Edward: I traveled a lot as a kid. I did not have a “home home” as such and so I'd have to go between London, Ireland, and Australia, pretty much every school holiday. And I was able to take these films and use them as a way to connect with different parts of the family and friends. And this was before MySpace or any social media to keep track of friends. Film for me it was like a common language. I still remember getting a DVD box set of Lethal Weapon when I was stupidly young and Commando and actually Predator and these were big machismo action spectacles that have endured for so long because there's a universality to the coolness. There's something we aspire to. And we’re able to talk with other people about these films and have common ground. Hopefully, I can give that back to someone in the world and one day that they can be in a foreign land and they can say, ‘Ah, you saw Apex! You saw American Siege? Yeah!’ ‘What about this?’ ‘What about that?’

[A Nod to Classic Action-Adventure Hollywood Movies and Storytelling with ‘Red Notice’ Writer-Director Rawson Marshall Thurber]

Sadie: Knowing that you have a very strict writing routine, what kind of stories are you inspired to tell or that just get you excited to sit down and write every day?

Edward: I love sci-fi because it's a way for us to look at bigger societal issues and things that are changing the world we live in, in a very real way. Hopefully, there's a TV series adaptation of Frankenstein, which is really true to Mary Shelley's original sense, but updated for the modern world that I'm really excited to look into because it looks at the way that for example, personhood is changing because of technology and the way that what we deemed to be a human, how we deem pronouns, technology is changing the way we see ourselves more than ever. So, in a roundabout way, stories that can help us understand the world we live in just that little bit more.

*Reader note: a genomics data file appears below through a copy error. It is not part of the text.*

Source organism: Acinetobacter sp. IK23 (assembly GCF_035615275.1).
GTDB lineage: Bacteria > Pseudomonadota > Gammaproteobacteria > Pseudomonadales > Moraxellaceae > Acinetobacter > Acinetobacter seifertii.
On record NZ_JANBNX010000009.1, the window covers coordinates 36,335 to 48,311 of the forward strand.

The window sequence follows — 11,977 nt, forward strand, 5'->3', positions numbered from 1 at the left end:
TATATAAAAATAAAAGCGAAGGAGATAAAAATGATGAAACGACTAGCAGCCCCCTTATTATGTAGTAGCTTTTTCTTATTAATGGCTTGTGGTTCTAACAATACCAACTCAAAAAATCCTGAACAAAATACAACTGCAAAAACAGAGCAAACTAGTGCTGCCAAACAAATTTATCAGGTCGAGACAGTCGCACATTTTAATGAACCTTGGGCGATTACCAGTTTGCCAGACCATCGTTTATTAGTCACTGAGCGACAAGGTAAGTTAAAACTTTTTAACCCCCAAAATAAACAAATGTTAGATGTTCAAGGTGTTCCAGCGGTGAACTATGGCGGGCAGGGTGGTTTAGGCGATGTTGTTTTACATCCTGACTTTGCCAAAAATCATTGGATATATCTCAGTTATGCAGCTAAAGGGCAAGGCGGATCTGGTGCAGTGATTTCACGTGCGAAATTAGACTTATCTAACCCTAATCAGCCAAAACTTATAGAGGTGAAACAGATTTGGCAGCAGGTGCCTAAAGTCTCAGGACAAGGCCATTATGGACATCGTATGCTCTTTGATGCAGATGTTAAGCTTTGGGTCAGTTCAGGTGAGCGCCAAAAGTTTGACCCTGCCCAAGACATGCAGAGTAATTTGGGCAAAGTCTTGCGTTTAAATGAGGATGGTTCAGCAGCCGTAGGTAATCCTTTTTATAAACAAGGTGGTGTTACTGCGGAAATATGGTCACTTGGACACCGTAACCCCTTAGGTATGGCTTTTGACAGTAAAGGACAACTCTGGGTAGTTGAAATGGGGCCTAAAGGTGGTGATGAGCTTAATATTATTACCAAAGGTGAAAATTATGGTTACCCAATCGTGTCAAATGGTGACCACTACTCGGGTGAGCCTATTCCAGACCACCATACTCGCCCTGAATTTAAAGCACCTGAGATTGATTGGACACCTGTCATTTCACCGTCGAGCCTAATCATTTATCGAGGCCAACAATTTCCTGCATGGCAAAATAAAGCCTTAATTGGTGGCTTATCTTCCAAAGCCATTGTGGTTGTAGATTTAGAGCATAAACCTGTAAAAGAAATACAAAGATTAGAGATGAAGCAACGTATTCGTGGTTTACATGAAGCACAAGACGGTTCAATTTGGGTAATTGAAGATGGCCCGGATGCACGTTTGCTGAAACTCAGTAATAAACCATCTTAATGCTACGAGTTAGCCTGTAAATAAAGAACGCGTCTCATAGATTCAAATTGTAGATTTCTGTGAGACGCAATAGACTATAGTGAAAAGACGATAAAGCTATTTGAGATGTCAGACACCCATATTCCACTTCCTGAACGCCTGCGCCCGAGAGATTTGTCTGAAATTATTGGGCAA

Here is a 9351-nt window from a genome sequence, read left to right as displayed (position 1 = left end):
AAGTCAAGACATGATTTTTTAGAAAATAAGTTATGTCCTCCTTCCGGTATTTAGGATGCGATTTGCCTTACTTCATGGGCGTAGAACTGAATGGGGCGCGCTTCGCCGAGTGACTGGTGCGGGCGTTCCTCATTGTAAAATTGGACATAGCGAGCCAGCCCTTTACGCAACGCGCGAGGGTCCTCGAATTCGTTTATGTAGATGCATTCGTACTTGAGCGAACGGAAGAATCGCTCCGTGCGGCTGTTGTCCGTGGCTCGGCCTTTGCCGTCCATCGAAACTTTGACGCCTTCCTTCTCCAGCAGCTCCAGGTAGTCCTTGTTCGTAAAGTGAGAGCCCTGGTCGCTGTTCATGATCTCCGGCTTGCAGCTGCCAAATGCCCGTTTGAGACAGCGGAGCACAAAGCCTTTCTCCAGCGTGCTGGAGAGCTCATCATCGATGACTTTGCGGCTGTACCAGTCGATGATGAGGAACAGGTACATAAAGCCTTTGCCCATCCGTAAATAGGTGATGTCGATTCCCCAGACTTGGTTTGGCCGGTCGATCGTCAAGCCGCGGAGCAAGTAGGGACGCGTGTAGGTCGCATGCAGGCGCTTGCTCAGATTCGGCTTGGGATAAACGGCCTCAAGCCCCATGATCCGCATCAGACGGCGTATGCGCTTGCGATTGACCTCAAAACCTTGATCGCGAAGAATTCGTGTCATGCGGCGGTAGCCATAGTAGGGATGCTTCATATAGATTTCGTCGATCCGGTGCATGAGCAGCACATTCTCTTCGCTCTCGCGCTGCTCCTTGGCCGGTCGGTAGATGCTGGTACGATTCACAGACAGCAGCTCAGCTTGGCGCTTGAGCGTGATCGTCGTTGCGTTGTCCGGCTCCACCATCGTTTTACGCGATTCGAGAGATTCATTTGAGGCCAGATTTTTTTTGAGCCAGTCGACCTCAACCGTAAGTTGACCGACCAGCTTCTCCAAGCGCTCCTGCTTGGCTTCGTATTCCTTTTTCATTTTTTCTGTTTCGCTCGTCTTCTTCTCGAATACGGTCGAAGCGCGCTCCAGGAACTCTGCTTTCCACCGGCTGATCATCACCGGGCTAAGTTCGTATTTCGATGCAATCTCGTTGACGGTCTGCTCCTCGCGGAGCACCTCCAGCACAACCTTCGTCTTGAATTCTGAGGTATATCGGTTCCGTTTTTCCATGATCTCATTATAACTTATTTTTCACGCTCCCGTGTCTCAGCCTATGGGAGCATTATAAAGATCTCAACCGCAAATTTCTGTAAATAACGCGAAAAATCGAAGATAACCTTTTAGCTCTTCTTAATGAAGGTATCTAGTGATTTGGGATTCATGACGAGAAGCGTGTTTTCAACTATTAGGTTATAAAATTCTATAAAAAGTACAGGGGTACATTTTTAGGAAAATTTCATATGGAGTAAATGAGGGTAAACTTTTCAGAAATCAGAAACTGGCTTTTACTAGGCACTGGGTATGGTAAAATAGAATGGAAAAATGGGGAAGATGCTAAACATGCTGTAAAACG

Sadie: Any advice for first-time filmmakers who are setting out on making their first film?

APEX_1080x1600

Edward: As a writer, just get down to it. Read as much as you can novels and articles. Pick up a physics book and just find the truth, because the truth is everything. Truth is why we connect with stories. And if there's one thing I'd tell any aspiring directors - be prepared. Have contingencies in place. Be flexible. Art is not made in a vacuum. There's no use whining about what you don't have. Lean into what you do. I'm in Vancouver filming a trilogy for Lionsgate right now, which is supposed to be set in Los Angeles and as we were saying at the top of the call, Vancouver rains more in the day than LA ever sees in a year. So, we have to lean into that - suddenly now there’s a noir energy. There’s like three palm trees in this entire city. And I love Vancouver, but it's not Los Angeles. We need to make it its own identity. Have that flexibility to play with what you have. And strive to create something that's truthful.

Apex is now available in Theaters and On Demand.


Learn more about the craft and business of screenwriting from our Script University courses!

SU script university pro promo 600